There are many off-the-peg training programmes for getting stronger. Some of them are excellent, some are less so, but all will work if you stick with them and add more weight to the bar week by week. Most have a distinct slant toward hypertrophy and can best be thought of as “power building” programmes which produce both strength and muscle size. This may well be advantageous for rugby players are pure strength training (1-3 reps, very heavy weights, rests of 3-5 minutes between sets) is not conducive to hypertrophy – functional or otherwise.
5/3/1 is a percentage-based weekly undulating periodisation programme built around the four key lifts of squat, bench press, deadlift, and military press. Each week, the lifter works up to a maximum rep set (called a PR set) with a given percentage after having performed several ramped warm-ups. After the three-week cycle is completed, there is a one week deload where training continues but using lighter loads and then the sequence repeats. All workouts are based on what powerlifter and strength coach Wendler calls your “training max” which is 90% of your true or estimated one repetition maximum in the key lifts. Sets marked with + are the max-rep sets during which you try to set a new repetition maximum personal record.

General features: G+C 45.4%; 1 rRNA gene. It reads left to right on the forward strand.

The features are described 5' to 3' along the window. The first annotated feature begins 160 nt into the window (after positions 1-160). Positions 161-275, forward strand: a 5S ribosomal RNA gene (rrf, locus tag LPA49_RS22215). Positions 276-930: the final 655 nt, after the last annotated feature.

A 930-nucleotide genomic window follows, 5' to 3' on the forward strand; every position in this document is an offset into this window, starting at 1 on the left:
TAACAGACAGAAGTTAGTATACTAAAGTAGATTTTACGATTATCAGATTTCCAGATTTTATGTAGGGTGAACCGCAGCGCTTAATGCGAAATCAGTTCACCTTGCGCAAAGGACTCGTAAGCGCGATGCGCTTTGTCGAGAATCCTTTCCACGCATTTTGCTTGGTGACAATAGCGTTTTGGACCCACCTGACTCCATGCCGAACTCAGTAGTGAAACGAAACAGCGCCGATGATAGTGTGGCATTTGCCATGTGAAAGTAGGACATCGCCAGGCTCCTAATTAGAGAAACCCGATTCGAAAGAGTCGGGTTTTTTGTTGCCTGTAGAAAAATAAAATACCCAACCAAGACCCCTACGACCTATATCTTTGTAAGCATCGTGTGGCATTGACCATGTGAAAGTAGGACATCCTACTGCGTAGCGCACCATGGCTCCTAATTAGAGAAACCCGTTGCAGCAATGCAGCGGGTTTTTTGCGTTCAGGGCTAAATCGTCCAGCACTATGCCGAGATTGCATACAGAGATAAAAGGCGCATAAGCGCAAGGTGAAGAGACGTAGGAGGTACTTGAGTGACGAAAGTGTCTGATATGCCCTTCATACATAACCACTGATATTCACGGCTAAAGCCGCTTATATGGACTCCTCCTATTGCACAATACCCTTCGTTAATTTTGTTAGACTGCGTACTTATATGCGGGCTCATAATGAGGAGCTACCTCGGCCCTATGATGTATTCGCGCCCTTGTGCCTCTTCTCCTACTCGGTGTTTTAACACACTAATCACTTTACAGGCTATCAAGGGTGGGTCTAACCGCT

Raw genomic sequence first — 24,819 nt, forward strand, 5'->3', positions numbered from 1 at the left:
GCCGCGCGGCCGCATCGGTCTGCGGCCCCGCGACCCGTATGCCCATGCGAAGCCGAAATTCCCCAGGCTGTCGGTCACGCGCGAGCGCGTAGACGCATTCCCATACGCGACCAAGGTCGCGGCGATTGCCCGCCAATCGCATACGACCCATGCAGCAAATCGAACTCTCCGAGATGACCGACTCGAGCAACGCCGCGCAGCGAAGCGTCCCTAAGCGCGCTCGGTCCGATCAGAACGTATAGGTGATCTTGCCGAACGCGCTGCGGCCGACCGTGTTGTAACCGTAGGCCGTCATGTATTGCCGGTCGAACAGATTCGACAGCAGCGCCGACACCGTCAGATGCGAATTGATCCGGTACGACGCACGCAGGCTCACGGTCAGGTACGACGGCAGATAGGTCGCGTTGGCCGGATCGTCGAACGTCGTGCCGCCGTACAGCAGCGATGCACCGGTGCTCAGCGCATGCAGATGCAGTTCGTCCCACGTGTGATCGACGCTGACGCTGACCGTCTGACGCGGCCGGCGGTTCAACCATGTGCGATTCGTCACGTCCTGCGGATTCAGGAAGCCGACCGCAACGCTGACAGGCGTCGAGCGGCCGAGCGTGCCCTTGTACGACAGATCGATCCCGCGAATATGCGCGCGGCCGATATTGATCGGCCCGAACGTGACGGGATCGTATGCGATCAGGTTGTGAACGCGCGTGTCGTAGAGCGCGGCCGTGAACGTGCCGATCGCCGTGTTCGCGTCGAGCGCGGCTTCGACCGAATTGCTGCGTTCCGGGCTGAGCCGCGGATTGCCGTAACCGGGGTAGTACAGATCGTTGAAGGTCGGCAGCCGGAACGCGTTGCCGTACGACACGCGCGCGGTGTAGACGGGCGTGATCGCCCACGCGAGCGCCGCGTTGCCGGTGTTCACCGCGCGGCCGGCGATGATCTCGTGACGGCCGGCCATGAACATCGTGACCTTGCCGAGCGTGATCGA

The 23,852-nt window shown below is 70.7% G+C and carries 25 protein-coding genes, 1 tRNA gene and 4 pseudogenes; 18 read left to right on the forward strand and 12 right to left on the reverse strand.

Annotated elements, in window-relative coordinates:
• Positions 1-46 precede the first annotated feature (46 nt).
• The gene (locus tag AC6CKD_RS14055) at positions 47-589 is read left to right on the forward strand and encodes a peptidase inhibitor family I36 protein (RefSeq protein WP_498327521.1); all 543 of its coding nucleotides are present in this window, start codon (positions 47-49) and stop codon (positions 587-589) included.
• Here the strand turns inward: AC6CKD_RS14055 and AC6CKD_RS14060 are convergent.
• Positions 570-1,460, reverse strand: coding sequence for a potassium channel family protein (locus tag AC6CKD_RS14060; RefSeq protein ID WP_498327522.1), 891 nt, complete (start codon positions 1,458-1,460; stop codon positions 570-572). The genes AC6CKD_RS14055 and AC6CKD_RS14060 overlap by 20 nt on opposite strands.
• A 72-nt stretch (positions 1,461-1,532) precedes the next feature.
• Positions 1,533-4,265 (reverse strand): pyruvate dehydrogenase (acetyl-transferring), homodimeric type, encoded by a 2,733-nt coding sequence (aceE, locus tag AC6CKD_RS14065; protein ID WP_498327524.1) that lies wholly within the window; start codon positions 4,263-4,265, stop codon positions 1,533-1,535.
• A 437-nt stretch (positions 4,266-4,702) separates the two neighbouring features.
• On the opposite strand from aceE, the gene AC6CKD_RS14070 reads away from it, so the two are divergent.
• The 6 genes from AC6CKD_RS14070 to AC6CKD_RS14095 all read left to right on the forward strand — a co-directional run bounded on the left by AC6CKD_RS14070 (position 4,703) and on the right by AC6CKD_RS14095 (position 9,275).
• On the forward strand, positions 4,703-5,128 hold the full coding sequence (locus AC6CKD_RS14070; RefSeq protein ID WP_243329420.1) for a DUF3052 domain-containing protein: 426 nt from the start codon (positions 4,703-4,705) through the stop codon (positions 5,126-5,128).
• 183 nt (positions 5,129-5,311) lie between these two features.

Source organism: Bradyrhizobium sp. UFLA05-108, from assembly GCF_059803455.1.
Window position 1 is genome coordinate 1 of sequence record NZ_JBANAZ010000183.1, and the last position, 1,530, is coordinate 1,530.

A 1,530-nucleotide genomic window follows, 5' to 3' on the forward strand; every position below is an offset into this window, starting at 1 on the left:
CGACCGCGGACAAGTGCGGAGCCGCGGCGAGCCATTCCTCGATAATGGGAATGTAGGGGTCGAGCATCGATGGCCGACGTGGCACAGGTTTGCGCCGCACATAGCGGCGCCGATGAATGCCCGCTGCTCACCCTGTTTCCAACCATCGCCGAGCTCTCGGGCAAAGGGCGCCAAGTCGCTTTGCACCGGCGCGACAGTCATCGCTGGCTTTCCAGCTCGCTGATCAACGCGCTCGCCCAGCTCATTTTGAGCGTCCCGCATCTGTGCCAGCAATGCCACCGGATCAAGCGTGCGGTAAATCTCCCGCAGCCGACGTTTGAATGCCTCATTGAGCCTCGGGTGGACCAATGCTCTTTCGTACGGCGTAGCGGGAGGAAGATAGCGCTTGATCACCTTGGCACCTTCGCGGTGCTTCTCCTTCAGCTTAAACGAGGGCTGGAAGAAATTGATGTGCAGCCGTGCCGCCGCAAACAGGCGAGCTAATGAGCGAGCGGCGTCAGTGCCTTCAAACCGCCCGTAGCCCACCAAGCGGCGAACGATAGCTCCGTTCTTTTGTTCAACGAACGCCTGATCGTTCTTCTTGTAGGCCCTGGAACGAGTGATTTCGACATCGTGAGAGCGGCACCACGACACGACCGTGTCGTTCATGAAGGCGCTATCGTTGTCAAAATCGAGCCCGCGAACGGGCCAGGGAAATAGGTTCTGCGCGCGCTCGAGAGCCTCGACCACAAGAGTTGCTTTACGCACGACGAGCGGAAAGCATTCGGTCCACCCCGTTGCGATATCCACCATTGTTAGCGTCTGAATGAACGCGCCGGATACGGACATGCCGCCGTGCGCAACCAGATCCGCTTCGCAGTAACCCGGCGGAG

There are several different templates and variations of 5/3/1 including one for powerlifting, and one that includes power cleans. Assistance exercises are added to promote muscular balance.
Example weekly schedule:
Bench Press 5/3/1
Military Press 5/3/1
Standing Calf Raise
Seated Calf Raise
Tricep Push Downs
Dumbbell Side Bend